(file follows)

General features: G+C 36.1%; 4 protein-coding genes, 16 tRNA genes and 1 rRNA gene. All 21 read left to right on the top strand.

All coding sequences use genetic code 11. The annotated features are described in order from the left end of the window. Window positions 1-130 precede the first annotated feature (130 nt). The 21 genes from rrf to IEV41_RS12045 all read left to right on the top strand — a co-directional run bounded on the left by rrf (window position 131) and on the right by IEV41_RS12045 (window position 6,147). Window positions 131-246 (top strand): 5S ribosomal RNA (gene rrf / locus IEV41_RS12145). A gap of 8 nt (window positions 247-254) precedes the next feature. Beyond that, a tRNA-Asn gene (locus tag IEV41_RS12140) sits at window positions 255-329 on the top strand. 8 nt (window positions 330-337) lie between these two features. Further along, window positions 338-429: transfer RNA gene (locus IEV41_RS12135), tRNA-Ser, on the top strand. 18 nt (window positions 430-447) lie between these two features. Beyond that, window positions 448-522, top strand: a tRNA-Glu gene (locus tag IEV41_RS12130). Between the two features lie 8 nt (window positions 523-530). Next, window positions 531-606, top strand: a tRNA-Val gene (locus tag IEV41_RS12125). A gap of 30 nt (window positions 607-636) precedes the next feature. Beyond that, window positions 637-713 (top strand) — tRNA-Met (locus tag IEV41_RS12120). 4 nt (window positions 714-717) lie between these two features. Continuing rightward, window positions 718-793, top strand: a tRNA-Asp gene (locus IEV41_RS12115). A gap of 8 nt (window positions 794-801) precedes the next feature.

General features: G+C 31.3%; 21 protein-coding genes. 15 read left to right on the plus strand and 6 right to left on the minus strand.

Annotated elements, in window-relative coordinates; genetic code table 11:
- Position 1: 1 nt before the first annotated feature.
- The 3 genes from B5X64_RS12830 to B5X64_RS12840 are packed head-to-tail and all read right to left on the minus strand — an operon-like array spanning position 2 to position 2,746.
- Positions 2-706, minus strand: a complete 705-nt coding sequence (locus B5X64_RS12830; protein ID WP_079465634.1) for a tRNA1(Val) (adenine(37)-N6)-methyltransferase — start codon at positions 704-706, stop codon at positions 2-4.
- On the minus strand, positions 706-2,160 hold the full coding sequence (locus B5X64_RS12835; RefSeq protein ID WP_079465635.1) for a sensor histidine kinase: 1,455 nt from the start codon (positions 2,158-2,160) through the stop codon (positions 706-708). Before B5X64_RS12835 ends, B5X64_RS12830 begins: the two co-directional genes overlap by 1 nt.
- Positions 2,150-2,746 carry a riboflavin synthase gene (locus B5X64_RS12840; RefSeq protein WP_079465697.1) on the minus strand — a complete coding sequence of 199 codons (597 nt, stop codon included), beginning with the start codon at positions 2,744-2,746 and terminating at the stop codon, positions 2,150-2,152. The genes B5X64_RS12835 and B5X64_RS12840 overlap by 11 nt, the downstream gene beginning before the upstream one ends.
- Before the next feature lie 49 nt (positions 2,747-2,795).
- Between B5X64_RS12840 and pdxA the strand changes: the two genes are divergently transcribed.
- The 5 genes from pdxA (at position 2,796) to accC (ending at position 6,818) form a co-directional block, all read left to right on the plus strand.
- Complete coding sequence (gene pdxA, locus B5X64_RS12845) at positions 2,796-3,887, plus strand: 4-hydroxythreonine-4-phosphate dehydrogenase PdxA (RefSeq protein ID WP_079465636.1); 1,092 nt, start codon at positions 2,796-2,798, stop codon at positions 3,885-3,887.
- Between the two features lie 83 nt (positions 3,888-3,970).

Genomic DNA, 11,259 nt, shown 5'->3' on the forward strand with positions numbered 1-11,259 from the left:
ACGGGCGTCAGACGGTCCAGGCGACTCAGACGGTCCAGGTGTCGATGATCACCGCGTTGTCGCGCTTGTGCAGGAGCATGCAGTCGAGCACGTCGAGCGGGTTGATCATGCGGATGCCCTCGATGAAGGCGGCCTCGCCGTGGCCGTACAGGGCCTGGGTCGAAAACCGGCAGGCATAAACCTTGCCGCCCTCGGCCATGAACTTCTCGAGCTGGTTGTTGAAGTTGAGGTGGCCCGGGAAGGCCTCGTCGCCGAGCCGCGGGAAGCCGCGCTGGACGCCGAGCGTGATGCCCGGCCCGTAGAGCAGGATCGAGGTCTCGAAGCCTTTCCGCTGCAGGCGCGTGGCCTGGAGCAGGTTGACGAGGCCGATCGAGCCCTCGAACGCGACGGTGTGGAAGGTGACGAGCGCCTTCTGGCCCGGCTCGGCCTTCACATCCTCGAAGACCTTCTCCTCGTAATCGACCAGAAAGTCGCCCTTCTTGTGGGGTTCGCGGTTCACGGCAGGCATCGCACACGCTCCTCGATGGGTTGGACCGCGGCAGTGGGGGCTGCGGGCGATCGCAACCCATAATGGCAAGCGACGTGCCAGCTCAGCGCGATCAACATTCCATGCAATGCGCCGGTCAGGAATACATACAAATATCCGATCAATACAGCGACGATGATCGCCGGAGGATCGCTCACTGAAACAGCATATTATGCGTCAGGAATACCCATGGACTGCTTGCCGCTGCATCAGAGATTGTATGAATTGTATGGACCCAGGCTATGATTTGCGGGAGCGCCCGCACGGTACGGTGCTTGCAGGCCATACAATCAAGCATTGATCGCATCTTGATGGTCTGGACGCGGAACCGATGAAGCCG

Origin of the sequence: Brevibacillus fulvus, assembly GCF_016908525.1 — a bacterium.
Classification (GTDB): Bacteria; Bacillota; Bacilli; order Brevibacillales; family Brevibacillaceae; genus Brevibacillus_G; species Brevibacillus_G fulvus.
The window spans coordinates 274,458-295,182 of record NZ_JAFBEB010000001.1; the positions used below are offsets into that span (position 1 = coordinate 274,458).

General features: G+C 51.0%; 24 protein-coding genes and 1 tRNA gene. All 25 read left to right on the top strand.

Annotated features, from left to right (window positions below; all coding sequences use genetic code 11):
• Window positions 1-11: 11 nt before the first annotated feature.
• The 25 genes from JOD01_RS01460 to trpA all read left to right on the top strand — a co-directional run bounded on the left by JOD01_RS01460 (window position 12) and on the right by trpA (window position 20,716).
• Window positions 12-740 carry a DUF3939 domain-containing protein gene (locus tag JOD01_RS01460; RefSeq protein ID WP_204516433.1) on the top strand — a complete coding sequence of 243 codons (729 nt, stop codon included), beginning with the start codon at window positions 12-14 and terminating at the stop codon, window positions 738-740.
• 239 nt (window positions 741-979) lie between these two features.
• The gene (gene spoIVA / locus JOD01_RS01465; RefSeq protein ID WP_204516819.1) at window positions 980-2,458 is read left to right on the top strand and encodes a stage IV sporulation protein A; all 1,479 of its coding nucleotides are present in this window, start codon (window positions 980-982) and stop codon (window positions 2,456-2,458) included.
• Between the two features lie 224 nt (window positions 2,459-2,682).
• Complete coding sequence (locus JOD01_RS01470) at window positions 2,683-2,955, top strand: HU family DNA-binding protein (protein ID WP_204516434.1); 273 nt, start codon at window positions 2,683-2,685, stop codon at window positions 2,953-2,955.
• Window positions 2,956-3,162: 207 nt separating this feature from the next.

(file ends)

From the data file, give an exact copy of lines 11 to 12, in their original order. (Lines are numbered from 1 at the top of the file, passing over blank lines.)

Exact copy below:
- Between B5X64_RS12840 and pdxA the strand changes: the two genes are divergently transcribed.
- The 5 genes from pdxA (at position 2,796) to accC (ending at position 6,818) form a co-directional block, all read left to right on the plus strand.